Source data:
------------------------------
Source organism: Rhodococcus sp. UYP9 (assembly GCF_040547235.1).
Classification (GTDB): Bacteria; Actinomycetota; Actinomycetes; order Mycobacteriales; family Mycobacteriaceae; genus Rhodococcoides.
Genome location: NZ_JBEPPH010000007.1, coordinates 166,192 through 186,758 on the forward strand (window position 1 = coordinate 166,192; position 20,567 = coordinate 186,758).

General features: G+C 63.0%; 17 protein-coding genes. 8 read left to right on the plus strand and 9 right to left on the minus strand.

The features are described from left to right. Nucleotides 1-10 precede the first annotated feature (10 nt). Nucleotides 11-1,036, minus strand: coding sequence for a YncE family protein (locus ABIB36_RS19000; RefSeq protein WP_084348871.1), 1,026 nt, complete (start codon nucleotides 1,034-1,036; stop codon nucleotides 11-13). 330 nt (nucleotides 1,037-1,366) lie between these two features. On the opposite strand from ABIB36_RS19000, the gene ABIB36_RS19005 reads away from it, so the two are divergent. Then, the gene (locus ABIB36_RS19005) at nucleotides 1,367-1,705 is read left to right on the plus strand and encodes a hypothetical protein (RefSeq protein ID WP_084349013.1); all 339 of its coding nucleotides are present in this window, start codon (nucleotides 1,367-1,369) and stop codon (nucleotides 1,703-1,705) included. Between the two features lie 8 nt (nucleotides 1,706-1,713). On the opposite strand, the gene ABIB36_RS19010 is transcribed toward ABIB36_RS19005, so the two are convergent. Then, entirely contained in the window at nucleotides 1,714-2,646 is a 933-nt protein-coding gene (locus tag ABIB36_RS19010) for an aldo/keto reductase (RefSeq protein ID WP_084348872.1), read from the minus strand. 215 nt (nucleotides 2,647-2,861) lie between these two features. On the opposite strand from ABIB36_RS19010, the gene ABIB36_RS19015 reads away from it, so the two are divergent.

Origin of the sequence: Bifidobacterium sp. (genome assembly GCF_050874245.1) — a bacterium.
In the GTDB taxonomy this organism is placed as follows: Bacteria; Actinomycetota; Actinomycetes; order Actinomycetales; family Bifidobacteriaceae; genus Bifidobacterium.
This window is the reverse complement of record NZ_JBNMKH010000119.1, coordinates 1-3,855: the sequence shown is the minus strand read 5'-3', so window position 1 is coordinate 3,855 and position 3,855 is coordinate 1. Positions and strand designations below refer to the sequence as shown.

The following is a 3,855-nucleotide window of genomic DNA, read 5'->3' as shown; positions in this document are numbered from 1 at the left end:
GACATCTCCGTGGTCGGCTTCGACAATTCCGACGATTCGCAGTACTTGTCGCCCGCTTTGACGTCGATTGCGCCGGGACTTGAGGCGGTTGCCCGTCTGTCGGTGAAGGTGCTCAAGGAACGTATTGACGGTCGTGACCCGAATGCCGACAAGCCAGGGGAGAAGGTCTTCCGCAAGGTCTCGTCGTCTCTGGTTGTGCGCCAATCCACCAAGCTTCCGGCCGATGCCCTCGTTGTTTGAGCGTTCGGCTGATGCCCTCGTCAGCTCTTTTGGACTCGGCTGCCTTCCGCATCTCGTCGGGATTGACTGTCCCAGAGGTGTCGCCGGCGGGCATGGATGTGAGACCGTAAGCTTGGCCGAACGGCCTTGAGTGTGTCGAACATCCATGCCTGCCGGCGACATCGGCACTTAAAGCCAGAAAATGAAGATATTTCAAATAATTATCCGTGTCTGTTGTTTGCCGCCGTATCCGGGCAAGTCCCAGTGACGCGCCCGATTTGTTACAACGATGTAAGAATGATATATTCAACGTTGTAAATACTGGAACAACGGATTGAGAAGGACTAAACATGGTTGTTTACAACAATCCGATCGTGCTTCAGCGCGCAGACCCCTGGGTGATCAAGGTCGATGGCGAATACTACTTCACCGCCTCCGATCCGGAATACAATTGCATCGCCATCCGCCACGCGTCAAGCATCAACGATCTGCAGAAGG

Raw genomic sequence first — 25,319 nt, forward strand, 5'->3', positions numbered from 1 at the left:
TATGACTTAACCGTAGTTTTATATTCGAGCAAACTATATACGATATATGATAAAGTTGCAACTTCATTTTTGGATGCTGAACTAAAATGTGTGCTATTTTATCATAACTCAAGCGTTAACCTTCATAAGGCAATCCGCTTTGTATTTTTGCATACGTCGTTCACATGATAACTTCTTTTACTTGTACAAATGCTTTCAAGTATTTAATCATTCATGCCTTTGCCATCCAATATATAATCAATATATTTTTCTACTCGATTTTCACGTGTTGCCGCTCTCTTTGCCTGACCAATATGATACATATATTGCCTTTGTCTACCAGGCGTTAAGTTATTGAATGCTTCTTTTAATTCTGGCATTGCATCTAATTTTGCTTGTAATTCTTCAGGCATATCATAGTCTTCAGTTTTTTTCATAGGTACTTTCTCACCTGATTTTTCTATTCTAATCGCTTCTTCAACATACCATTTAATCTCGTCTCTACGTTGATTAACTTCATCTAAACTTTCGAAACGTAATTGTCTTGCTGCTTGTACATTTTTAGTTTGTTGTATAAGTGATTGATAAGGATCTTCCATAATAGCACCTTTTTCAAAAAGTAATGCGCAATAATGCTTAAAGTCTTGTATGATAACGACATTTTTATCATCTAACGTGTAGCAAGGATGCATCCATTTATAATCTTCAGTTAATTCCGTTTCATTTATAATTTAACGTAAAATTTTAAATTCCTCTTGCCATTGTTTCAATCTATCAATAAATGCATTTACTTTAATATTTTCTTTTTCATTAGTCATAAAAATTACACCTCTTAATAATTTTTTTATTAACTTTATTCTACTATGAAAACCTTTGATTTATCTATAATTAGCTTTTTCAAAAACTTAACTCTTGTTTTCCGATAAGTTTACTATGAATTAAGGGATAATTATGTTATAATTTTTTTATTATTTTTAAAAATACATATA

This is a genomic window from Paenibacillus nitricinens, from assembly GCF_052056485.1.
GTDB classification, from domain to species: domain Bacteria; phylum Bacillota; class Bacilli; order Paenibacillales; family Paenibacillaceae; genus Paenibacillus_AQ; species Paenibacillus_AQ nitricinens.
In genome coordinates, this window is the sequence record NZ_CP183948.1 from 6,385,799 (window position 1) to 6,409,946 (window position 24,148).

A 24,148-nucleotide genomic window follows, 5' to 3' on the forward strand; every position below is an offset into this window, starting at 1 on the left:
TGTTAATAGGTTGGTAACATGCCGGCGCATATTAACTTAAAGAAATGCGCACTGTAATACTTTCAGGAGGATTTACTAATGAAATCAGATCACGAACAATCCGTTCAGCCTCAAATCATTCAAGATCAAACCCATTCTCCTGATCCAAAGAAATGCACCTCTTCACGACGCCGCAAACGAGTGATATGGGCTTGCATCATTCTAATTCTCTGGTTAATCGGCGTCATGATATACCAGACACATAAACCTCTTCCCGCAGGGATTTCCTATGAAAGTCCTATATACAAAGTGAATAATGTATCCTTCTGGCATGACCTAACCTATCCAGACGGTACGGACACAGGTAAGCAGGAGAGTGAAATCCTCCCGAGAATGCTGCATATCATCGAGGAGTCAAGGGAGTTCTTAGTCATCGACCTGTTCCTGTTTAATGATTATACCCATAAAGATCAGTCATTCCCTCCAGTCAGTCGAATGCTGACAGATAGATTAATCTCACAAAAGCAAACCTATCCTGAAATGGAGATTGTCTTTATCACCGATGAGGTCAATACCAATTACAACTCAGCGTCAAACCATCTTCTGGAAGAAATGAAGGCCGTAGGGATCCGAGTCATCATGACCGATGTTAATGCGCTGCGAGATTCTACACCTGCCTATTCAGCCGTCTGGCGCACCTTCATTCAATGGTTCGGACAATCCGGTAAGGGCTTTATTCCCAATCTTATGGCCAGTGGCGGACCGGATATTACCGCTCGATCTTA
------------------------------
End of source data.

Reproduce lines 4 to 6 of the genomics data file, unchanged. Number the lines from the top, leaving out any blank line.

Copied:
General features: G+C 63.0%; 17 protein-coding genes. 8 read left to right on the plus strand and 9 right to left on the minus strand.

The features are described from left to right. Nucleotides 1-10 precede the first annotated feature (10 nt). Nucleotides 11-1,036, minus strand: coding sequence for a YncE family protein (locus ABIB36_RS19000; RefSeq protein WP_084348871.1), 1,026 nt, complete (start codon nucleotides 1,034-1,036; stop codon nucleotides 11-13). 330 nt (nucleotides 1,037-1,366) lie between these two features. On the opposite strand from ABIB36_RS19000, the gene ABIB36_RS19005 reads away from it, so the two are divergent. Then, the gene (locus ABIB36_RS19005) at nucleotides 1,367-1,705 is read left to right on the plus strand and encodes a hypothetical protein (RefSeq protein ID WP_084349013.1); all 339 of its coding nucleotides are present in this window, start codon (nucleotides 1,367-1,369) and stop codon (nucleotides 1,703-1,705) included. Between the two features lie 8 nt (nucleotides 1,706-1,713). On the opposite strand, the gene ABIB36_RS19010 is transcribed toward ABIB36_RS19005, so the two are convergent. Then, entirely contained in the window at nucleotides 1,714-2,646 is a 933-nt protein-coding gene (locus tag ABIB36_RS19010) for an aldo/keto reductase (RefSeq protein ID WP_084348872.1), read from the minus strand. 215 nt (nucleotides 2,647-2,861) lie between these two features. On the opposite strand from ABIB36_RS19010, the gene ABIB36_RS19015 reads away from it, so the two are divergent.

Origin of the sequence: Bifidobacterium sp. (genome assembly GCF_050874245.1) — a bacterium.